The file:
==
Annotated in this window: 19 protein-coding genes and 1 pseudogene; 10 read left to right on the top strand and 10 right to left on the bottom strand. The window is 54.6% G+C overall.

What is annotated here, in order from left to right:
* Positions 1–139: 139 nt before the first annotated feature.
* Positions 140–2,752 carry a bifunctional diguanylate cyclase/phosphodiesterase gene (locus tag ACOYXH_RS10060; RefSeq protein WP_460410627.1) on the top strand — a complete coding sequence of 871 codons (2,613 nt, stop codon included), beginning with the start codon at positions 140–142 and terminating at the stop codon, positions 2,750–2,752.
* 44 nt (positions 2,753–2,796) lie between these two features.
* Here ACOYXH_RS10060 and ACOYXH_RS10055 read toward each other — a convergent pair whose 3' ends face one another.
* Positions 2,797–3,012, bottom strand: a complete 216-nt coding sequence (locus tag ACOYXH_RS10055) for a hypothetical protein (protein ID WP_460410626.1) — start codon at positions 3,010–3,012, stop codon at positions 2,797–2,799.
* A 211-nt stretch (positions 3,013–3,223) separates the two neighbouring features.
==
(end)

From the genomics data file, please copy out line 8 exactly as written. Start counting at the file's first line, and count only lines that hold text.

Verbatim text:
* A 211-nt stretch (positions 3,013–3,223) separates the two neighbouring features.